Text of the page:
(director/writer: Sergei Eisenstein/ Grigori Alexandrov; cinematographer: Eduard Tisse; editor: Sergei Eisenstein; music: Dmitri Shostakovich – added music in 1967; cast: Vasily Nikandrov (Lenin), N Popov (Kerensky), Boris Livanov (Tereschenko), Nikolai Podvoisky (Bolshevik), Eduard Tisse (German Soldier); Runtime: 104; MPAA Rating: NR; producer: Sovkino; Corinth Video; 1928-Russia-silent)

An arty experimental pic filled with rousing spectacles and intellectual montages.”

Reviewed by Dennis Schwartz

The historic drama by the great Russian filmmaker Sergei Eisenstein (“Battleship Potemkin”), co-directed by Grigori Alexandrov, was commissioned in 1927 to celebrate the tenth anniversary of the 1917 October Revolution. It covers the downfall of the monarch Alexander III and reenacts the historic week -and-a-half in October, 1918, when Kerensky’s regime was toppled by the Bolsheviks. The motto of the Bolsheviks was Bread, Peace, Land and Brotherhood.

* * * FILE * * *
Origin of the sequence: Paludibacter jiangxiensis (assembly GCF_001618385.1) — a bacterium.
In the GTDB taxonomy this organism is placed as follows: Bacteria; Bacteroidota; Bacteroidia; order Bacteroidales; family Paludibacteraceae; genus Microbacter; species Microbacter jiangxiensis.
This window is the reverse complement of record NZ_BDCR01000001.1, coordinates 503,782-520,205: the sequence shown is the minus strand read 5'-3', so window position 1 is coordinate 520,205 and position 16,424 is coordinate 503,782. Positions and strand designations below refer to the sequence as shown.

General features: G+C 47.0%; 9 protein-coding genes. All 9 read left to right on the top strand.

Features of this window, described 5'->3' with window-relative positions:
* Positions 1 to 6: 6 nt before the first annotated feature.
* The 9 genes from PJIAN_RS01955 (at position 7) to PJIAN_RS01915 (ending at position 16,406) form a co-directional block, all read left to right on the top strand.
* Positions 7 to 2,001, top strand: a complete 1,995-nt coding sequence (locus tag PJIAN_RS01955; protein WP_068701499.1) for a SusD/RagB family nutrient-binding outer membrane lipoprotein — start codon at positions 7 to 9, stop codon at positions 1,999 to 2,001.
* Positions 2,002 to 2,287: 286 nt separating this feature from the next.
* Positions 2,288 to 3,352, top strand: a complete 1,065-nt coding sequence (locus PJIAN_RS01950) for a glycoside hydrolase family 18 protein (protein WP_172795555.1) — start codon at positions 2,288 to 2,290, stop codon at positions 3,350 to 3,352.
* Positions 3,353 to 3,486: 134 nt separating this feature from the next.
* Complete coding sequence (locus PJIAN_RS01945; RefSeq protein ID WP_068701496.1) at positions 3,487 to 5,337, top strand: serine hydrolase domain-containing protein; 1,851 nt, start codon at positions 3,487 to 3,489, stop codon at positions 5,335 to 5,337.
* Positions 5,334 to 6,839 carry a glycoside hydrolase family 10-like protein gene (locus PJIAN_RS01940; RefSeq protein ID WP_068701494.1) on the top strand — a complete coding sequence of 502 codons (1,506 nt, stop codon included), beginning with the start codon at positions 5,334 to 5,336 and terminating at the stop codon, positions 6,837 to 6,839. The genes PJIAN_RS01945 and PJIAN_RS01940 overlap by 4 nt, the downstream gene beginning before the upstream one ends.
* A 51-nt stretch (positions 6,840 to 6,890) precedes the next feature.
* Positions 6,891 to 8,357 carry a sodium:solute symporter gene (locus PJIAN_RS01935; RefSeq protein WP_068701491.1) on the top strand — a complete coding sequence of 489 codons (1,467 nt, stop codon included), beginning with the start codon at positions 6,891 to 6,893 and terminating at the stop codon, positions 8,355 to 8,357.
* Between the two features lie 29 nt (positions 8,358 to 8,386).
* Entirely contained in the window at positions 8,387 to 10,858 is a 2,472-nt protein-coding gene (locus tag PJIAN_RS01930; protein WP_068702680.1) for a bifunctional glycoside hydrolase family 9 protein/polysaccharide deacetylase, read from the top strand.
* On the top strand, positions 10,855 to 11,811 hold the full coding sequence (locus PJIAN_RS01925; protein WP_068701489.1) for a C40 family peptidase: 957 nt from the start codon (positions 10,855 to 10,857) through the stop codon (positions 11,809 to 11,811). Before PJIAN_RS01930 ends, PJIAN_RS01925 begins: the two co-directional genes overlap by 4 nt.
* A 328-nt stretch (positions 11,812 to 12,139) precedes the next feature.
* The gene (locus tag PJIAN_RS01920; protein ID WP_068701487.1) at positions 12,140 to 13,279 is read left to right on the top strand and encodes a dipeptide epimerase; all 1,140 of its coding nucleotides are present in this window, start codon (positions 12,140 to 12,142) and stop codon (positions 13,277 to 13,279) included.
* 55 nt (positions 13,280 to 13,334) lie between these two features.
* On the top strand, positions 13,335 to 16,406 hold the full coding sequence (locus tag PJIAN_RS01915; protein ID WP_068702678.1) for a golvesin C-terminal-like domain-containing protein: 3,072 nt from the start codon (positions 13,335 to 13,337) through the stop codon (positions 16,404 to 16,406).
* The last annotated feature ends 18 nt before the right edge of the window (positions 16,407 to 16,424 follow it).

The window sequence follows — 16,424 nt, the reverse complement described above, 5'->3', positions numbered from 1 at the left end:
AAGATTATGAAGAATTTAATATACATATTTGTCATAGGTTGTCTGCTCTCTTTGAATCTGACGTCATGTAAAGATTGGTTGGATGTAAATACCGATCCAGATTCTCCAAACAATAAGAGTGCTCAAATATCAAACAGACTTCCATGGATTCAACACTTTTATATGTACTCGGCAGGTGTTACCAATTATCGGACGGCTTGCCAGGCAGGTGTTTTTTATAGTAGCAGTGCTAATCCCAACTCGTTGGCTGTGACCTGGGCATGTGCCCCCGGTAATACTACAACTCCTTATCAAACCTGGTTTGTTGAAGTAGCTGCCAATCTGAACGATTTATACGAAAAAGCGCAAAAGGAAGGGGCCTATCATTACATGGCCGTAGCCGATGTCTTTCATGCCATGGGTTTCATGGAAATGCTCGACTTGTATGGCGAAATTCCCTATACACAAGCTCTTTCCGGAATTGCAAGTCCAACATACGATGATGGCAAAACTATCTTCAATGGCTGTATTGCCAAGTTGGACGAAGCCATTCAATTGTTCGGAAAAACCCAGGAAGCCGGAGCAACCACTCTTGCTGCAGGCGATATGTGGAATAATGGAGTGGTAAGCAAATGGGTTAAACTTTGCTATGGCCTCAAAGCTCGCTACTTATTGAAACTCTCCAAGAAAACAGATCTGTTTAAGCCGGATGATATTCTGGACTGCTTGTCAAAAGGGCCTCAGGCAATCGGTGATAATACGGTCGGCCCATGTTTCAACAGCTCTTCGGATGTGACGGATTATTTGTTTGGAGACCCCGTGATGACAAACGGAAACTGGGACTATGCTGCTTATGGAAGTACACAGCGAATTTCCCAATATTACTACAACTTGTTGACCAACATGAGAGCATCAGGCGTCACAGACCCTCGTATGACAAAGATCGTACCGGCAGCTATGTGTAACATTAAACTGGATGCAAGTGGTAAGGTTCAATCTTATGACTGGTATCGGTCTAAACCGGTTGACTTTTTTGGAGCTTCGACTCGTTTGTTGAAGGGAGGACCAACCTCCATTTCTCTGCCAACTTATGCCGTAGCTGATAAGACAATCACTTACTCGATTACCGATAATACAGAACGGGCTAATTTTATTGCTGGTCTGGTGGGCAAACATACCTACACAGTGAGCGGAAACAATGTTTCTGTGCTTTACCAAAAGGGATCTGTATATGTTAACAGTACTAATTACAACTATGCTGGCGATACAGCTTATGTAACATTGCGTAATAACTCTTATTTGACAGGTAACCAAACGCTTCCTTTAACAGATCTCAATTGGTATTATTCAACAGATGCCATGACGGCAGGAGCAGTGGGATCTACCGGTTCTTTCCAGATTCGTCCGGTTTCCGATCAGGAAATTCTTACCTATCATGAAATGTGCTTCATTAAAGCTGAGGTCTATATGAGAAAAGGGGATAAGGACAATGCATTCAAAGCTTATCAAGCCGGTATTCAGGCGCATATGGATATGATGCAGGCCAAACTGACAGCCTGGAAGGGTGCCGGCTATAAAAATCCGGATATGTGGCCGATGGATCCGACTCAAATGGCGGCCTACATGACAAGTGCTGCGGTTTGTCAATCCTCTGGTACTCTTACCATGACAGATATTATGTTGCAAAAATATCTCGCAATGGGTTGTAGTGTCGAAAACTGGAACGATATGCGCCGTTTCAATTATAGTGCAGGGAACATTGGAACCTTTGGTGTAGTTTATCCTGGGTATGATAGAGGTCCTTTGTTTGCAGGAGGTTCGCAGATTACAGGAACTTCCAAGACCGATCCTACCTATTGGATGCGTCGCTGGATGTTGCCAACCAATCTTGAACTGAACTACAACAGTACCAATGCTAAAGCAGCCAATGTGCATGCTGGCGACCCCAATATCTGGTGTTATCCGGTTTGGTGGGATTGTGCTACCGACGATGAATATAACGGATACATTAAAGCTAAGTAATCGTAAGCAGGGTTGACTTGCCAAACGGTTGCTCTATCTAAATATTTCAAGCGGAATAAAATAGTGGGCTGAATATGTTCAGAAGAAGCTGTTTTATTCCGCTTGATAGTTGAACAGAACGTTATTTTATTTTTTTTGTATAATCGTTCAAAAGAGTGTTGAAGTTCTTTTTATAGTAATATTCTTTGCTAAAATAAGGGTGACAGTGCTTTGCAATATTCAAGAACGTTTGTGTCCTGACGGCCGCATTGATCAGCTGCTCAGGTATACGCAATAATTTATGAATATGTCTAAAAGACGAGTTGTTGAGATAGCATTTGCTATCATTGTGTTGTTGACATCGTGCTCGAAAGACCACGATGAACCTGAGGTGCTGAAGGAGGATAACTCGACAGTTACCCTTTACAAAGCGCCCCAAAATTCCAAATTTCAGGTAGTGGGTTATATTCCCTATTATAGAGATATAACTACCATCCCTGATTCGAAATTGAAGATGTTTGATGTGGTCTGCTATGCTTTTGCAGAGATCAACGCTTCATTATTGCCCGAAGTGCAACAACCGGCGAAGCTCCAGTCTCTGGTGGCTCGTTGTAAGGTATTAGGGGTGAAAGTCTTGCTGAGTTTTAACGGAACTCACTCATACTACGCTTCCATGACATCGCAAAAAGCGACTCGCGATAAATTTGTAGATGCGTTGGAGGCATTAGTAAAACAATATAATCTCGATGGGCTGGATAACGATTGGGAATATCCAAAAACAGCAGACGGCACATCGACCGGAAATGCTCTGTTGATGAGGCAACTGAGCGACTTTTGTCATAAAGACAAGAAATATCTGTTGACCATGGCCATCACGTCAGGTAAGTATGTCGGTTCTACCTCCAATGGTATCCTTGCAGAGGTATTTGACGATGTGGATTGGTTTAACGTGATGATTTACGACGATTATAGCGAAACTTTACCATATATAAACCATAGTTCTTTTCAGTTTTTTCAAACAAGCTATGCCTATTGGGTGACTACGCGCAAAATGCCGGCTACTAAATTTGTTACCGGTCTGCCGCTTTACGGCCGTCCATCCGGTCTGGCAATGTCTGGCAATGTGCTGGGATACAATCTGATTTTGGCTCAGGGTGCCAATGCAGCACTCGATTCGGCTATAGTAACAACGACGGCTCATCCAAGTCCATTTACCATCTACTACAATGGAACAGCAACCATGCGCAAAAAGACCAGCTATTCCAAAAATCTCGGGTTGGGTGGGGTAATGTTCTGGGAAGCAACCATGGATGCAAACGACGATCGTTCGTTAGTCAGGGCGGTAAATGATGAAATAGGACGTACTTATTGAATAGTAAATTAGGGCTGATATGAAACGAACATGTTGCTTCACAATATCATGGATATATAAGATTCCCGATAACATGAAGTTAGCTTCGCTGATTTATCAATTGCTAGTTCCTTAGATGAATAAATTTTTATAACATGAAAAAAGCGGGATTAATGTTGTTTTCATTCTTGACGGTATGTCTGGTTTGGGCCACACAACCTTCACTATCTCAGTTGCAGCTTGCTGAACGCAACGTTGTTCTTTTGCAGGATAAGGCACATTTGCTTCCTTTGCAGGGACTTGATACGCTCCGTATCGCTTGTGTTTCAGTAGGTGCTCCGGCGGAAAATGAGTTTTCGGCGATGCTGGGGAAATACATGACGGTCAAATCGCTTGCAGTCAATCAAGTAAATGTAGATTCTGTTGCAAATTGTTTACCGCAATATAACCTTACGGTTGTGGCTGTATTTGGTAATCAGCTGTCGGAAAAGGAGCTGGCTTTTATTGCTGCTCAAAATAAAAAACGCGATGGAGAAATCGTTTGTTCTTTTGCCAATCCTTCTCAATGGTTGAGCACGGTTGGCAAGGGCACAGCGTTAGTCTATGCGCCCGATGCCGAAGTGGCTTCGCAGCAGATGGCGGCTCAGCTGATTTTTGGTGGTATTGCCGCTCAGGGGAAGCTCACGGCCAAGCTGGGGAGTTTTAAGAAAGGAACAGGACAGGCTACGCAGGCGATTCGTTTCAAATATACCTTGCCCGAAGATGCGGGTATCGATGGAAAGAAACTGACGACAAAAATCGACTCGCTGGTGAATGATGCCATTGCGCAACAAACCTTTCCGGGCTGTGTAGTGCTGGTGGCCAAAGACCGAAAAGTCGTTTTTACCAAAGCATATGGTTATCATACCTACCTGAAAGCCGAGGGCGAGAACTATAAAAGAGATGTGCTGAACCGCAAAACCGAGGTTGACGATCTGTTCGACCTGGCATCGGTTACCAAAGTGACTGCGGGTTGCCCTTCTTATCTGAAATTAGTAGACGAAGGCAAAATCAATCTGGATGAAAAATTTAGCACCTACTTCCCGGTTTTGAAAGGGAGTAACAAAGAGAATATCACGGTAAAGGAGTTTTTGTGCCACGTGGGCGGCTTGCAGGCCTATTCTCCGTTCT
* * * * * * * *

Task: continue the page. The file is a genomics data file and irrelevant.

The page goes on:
It’s an arty experimental pic filled with rousing spectacles and intellectual montages. The blend of symbolism and realism made it a difficult film to follow clearly, as it was too abstract. But because of moving scenes such as the raid on the Winter Palace and the raising of the Petrograd Bridge (the city was later renamed Leningrad) and the topping of the czar’s statue, it allows it to withstand its passing of time period urgency to be viewed today as a worthwhile curio but not as a particularly entertaining film. But it’s about as close as we can get to an eyewitness report of those revolutionary events. The viewer should realize that Eisenstein’s pic, turning out as a propaganda piece, was government sponsored and placed great constraints on him. Of note, Nikolai Podvoisky, the leader of the October Revolution, was a film consultant. It resulted in an unhappy reaction from the government sponsors, who forced the cutting of scenes with Trotsky since his revolutionary days had become a pariah to the government. Ironically the images were so technically sound, they were over time used as real newsreel images of the revolution.